Boards against boredom: Libya deploys its first skatepark


Libyan Mohamed Abderraouf has put a foot on his board and hit Tripoli’s first skatepark, a welcome break from the conflict-ridden capital with few facilities for bored youngsters.

“I can’t describe the joy,” said the 18-year-old, who bought his first skateboard in 2020 and had only been able to practice on street corners – until now. “I will come a few times a week.”

The free outdoor facility opened in central Tripoli this weekend, much to the delight of young skaters who spent the afternoon sweeping the halfpipes and taking selfies with their friends.

“I’m really happy, because before there was no dedicated place for skating,” said Rayan al-Omar, 18, who has been skating for a year.

The US-funded facility was built by Make Life Skate Life, a charity that has set up “free, community-built concrete skateparks” in Iraq, Bolivia and India.

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Australian Wade Trevean, who designed the 800 square meter Tripoli venue, said volunteers came from far and wide to help build it, a process that took around six weeks.

“There are people from New York, people from Belgium, Germany or Australia,” Trevean said. “The happiness and positivity here is amazing.”

– Built on the basis of Gaddafi’s bodyguards –

Local skaters have also played a role in the project, which is part of a seaside park that also includes a cycle path and five-a-side football pitches.

The rest of the complex was completed a year ago on the site of a former base for the ‘Amazons’, the entourage of ousted dictator Muammar Gaddafi’s female bodyguards, and seen as a symbol of the tyrant’s extravagance .

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Since being overthrown and killed in a 2011 revolt, Tripoli has suffered successive waves of violence, meaning few resources have been invested in leisure and cultural facilities – already almost non-existent under Gaddafi.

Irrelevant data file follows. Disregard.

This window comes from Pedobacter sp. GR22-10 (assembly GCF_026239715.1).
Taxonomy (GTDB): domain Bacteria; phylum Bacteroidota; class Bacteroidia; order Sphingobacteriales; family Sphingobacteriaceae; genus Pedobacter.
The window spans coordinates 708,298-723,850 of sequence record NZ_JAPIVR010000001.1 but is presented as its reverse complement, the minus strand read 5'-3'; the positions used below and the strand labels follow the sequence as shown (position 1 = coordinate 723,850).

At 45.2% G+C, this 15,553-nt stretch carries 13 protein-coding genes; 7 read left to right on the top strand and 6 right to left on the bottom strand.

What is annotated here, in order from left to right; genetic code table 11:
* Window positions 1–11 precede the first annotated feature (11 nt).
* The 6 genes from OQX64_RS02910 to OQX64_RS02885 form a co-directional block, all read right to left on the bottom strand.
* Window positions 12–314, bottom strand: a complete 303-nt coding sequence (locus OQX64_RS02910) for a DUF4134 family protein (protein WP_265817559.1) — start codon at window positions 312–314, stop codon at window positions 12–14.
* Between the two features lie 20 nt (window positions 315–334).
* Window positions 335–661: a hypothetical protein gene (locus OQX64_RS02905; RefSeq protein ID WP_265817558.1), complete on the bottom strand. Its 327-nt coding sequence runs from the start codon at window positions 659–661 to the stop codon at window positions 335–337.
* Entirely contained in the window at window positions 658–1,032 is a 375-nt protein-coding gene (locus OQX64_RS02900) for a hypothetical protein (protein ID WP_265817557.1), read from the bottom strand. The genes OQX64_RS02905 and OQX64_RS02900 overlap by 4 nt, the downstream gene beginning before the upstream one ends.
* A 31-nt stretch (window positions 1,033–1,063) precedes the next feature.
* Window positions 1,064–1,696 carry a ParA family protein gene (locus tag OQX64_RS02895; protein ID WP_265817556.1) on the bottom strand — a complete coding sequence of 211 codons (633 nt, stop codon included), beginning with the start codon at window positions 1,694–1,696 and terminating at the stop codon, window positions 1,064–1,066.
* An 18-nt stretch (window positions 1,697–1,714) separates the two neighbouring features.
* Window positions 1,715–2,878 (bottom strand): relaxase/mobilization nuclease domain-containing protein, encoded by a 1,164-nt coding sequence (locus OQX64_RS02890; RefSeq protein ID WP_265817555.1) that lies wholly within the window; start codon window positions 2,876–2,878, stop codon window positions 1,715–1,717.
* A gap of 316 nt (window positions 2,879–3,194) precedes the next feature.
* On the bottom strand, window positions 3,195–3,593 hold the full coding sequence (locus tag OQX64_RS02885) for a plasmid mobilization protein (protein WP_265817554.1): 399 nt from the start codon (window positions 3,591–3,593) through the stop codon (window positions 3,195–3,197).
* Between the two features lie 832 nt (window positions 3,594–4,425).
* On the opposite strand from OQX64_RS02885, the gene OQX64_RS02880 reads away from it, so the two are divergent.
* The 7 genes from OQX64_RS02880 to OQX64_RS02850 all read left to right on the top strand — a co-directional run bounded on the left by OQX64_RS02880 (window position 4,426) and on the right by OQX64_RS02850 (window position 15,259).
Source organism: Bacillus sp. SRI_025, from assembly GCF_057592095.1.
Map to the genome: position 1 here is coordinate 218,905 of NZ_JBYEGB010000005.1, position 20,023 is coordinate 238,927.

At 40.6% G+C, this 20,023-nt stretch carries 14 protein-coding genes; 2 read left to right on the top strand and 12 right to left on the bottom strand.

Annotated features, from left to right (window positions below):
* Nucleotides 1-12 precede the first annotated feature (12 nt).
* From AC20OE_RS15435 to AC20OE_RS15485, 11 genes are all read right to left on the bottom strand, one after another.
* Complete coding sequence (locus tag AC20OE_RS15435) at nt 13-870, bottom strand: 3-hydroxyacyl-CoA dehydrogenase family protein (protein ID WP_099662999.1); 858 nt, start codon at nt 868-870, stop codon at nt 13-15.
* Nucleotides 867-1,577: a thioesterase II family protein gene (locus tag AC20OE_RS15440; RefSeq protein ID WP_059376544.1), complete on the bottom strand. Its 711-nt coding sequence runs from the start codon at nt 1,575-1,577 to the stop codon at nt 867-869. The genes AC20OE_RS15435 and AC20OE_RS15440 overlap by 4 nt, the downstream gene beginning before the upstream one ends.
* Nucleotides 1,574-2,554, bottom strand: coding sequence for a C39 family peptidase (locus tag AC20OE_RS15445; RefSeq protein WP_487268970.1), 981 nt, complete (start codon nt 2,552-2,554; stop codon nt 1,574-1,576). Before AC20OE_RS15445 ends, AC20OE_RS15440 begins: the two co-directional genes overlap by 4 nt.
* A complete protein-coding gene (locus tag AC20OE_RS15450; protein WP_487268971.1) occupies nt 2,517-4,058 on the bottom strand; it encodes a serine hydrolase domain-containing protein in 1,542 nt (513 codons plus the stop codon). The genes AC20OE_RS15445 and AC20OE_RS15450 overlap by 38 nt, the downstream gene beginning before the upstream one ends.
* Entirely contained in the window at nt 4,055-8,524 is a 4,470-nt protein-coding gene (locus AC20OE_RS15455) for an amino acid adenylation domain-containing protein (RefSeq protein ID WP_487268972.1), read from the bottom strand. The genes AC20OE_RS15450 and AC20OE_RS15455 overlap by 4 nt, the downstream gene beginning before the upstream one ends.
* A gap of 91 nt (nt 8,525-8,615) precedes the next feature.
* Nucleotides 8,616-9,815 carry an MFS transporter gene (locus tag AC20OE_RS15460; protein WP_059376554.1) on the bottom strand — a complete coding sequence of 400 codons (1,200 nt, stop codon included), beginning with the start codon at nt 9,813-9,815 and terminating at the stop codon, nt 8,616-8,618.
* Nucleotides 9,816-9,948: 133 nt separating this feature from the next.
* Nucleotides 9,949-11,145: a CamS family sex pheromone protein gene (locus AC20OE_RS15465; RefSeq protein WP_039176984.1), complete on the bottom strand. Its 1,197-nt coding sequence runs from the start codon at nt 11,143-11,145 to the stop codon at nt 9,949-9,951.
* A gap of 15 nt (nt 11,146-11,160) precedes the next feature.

So nearly two years after the guns fell silent following the last major battle on the outskirts of the capital, the opening of a skatepark in Tripoli has garnered a lot of attention.

For young Libyan skateboarders, interest in the sport reflects a desire for normality, to be like other nations and other young people.

Abderraouf said such a project would have been “unimaginable” until recently.

“Thank God he’s here now,” he said.

For Make Life Skate Life, the “overall goal” of the skatepark is “to create a safe community space where people from different backgrounds can come together and interact positively in a fun way,” the organization said.

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“In addition to creating immediate local jobs, the skatepark aims to contribute to a healthier, more active, more engaged and happier society,” he added.

The group says it will run free weekly skate lessons for 60 girls and boys – split evenly – who otherwise couldn’t skate, with boards and safety gear available.

Trevean extolled the virtues of skateparks for building community.

“People skate but also people come here to hang out, exchange ideas, have conversations, meet new people,” he said.

“I know the benefits of skateparks and I really believe in them.”


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